- "C.C.A. Christensen's Mormon Panorama" focuses on 22 mural-sized paintings (61/2 feet by 10 feet) by this artist who joined the LDS Church in Oslo, Norway, in 1850 at age 18 and emigrated to the United States in 1857. He pushed a handcart across the plains from Iowa City to the Salt Lake Valley and arrived on Sept. 13, 1857, "with a flag jauntily waving from his handcart."

The idea of a panorama was almost 100 years old when, in 1879, Christensen began touring with his first seven paintings that had been sewn together into a vertical scroll. For 13 winters, he traveled across Utah, adding paintings as he went. When completed, the scroll contained 23 scenes from early church history, including much of the hardship and persecutions members suffered.

Exhibition curator Dawn Pheysey pointed out that Christensen's purpose for presenting his Mormon panorama was not to make money. "His whole purpose for doing this was to teach the younger generation of the sacrifice their fathers and grandfathers made to be members of the church," she said. "He didn't want them to forget that."

In 1970, the panoramas was disassembled and individually framed. Years of rolling and unrolling the canvas resulted in cracked paint, but the images are still clear. Only one of the paintings was damaged so extensively that it ended up in shreds.

A small gallery at the beginning of the exhibit is being used to transport museumgoers back to the 1800s. Two students from BYU's theater and film department - Adam Houghton and Ted Sharon - will alternate in the role of Christensen and read from a script written by Christensen's son, Charles John. During the narration, slides that make up the Mormon Panorama will be projected on a screen. A pianist at an antique box piano will play the hymns that often accompanied the artist's performance.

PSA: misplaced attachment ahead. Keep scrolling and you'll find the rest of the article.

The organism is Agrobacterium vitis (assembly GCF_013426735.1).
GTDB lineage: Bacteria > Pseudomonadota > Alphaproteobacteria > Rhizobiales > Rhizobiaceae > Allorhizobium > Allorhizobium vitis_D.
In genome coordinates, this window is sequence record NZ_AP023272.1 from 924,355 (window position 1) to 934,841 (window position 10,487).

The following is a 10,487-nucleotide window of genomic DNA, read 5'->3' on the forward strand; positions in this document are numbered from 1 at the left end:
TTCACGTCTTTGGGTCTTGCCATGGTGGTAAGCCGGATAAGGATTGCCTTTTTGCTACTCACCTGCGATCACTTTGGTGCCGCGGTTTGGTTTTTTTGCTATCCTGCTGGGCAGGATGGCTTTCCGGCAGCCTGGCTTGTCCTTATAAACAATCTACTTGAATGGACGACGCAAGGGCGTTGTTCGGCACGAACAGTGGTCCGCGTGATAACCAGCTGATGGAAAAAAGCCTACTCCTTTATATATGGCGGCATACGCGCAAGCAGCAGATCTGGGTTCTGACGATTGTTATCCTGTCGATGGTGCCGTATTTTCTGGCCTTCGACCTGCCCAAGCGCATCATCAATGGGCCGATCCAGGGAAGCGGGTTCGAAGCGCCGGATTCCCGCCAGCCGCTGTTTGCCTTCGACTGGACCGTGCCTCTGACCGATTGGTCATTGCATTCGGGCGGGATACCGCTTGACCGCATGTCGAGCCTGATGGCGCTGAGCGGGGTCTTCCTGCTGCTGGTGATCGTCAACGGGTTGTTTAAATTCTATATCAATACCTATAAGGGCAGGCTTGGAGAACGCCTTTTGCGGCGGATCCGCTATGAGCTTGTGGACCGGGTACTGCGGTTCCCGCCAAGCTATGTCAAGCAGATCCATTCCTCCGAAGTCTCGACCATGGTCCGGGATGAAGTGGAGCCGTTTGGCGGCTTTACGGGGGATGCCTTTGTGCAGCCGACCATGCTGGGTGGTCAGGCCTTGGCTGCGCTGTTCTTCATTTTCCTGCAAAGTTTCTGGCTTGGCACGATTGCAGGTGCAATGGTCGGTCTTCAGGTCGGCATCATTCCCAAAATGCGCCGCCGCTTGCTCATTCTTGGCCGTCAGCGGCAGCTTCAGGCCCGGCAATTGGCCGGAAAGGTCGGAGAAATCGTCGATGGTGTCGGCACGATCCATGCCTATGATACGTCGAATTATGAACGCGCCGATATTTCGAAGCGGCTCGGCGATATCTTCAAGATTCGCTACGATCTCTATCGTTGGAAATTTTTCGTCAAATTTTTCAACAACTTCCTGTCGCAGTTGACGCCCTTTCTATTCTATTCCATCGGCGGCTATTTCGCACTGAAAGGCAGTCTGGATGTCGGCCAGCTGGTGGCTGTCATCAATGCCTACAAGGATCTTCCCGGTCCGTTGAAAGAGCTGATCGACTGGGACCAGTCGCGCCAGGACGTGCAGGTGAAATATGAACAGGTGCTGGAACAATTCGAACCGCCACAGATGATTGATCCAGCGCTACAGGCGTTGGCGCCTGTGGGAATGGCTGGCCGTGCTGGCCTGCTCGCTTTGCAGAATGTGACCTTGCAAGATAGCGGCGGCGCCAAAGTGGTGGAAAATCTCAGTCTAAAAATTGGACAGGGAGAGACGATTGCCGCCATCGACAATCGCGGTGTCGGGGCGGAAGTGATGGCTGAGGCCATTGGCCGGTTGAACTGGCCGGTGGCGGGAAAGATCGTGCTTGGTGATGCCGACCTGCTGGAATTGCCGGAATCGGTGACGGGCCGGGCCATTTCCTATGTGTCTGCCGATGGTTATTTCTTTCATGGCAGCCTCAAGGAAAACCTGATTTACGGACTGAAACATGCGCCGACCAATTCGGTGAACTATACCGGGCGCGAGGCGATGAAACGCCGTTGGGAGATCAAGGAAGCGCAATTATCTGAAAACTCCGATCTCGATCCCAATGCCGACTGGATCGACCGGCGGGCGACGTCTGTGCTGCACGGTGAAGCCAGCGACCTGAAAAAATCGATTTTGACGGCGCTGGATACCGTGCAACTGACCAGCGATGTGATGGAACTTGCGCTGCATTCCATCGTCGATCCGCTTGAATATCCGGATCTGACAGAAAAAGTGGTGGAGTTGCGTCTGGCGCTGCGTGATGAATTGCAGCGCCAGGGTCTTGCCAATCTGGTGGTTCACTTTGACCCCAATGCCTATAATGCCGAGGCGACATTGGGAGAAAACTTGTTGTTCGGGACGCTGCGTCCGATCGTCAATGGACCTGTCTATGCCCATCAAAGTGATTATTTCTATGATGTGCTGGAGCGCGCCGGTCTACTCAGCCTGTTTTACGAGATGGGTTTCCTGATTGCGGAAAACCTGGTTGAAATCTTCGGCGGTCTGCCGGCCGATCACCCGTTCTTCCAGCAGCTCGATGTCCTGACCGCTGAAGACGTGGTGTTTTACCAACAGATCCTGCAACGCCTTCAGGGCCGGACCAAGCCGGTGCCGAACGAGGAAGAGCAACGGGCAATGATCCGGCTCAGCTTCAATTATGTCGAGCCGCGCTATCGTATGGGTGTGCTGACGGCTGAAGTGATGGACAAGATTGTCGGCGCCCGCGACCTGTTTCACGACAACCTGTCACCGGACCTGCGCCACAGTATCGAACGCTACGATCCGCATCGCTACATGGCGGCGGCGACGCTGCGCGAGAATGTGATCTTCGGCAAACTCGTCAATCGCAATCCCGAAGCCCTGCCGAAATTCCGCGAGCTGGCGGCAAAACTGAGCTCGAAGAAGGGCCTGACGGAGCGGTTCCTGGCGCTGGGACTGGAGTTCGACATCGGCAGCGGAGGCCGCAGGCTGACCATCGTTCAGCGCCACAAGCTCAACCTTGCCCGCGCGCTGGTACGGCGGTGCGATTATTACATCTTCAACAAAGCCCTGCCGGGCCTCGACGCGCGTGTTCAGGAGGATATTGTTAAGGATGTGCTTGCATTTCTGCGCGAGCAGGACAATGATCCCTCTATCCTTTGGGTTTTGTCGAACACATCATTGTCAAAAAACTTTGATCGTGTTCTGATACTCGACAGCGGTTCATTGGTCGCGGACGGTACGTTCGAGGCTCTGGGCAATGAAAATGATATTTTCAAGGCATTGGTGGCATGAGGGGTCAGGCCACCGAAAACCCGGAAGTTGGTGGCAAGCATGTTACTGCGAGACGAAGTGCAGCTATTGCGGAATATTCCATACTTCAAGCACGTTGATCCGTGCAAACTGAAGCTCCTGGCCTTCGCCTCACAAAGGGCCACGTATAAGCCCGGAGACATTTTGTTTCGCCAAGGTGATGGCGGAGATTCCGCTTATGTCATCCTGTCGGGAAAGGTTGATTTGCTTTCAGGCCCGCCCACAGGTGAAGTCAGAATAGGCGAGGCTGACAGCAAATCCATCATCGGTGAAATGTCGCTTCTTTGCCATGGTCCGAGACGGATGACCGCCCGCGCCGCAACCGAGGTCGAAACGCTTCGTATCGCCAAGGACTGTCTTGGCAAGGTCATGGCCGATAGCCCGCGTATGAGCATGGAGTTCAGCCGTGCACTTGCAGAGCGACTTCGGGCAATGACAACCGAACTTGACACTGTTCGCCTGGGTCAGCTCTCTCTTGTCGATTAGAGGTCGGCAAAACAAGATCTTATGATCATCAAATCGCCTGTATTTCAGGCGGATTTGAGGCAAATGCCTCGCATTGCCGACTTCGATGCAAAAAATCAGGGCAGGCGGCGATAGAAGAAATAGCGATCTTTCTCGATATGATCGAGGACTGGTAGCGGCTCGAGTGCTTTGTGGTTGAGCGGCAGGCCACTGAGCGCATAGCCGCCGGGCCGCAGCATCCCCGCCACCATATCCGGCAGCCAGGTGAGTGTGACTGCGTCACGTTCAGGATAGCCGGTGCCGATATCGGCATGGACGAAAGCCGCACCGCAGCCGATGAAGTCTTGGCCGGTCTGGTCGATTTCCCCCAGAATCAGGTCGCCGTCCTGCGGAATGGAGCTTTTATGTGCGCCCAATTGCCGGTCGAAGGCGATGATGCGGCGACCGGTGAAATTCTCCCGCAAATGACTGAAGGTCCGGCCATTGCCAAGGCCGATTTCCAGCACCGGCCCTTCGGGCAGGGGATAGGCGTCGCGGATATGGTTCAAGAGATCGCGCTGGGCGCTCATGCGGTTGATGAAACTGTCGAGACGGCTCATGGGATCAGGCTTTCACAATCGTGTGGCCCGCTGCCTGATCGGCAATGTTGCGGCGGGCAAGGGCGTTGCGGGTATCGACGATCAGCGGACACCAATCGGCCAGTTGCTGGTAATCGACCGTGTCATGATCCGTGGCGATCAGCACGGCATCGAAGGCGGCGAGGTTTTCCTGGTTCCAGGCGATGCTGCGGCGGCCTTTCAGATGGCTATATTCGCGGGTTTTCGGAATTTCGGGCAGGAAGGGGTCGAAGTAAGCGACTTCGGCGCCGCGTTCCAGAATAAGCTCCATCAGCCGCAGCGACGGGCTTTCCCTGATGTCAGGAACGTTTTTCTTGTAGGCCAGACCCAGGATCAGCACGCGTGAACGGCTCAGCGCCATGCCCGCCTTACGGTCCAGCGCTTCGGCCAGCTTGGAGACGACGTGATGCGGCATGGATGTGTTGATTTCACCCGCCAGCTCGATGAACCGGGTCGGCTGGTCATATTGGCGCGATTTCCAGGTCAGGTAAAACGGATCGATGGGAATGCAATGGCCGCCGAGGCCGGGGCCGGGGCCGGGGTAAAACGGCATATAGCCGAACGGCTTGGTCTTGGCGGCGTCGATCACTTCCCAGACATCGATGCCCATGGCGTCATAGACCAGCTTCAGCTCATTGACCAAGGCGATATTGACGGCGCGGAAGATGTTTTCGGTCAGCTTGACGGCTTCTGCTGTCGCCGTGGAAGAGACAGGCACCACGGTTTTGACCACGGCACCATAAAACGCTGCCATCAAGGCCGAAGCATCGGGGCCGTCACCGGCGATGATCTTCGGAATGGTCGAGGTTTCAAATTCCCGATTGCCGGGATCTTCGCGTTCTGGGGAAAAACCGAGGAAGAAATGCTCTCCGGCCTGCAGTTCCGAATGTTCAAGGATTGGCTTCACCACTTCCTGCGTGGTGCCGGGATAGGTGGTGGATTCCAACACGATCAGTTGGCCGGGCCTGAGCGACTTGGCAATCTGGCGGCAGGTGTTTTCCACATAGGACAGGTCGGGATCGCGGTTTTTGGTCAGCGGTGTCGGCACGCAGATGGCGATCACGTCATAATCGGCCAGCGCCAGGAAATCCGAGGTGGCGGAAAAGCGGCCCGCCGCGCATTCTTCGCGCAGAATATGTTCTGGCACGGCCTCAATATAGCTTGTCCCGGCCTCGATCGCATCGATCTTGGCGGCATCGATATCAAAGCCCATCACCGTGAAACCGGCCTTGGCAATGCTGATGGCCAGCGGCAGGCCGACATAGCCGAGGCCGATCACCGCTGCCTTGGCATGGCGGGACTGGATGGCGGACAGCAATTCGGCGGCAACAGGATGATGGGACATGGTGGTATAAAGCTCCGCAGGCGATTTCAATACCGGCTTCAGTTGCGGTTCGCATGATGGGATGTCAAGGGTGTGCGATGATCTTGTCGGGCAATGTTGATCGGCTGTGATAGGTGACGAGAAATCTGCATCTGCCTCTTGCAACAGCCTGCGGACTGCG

These presentations will begin at 7 p.m. on Friday, Sept. 9. They will then be given two evenings a week - at 7 and 8 p.m. on Mondays and 7 p.m. on Fridays. Pheysey emphasized that anyone interested in seeing this presentation should call and make reservations, since seating is limited.

The catalog accompanying this exhibit is the same one painted for a similar Christensen exhibit held 10 years ago at the Museum of Church History and Art in Salt Lake City.

- The third exhibit at the Museum of Art spotlights another pioneer. George Dibble was one of nine Utahns who pioneered the 20th century modern art movement in 1941. He remained an active advocate of the modern art.

"George Dibble: Paintings on Paper" premiered at the Nora Eccles Harrison Museum of Art in Logan from Nov. 30, 1993 to Jan. 9, 1994. Since then, it has traveled to the Braithwaite Fine Arts Gallery, College of Eastern Utah, and the Utah Museum of Fine Arts.

Organized by Ann Poore, it contains 44 paintings, one-fourth of which were chosen from BYU's permanent collection.

"BYU received the Dibble donation in 1991," said Virgie Day, associate museum director. "It is a substantial segment that chronicles the growth of Dibble as an artist."

In addition to the exhibit, the museum staff has assembled a video provided by Dibble's family to offer insights into the artist. Also on display is the artist's palette, traveling easel and some of the duck decoys he used in his work.

Although fascinated with modern art, Dibble seldom departed from drawing and painting recognizable imagery. His ability to create an object by using a minimum of strokes resulted in a type of painting shorthand that was distinctively Dibble's.

BYU also has a selection of sketches by Dibble that are available in the museum's Study Gallery. These works give additional insight into the styles and techniques of the artist.

Herman du Toit, acting director of the BYU show, said that Dibble met with a great deal of resistance when he first introduced his art; at least one educator warned him that he was in danger of falling into the communist camp because his art was too revolutionary.

"That charge seems quite incredible today because he always revered individuality and freedom," du Toit said. He added that Dibble's continuing contributions have made him a valued asset in Utah.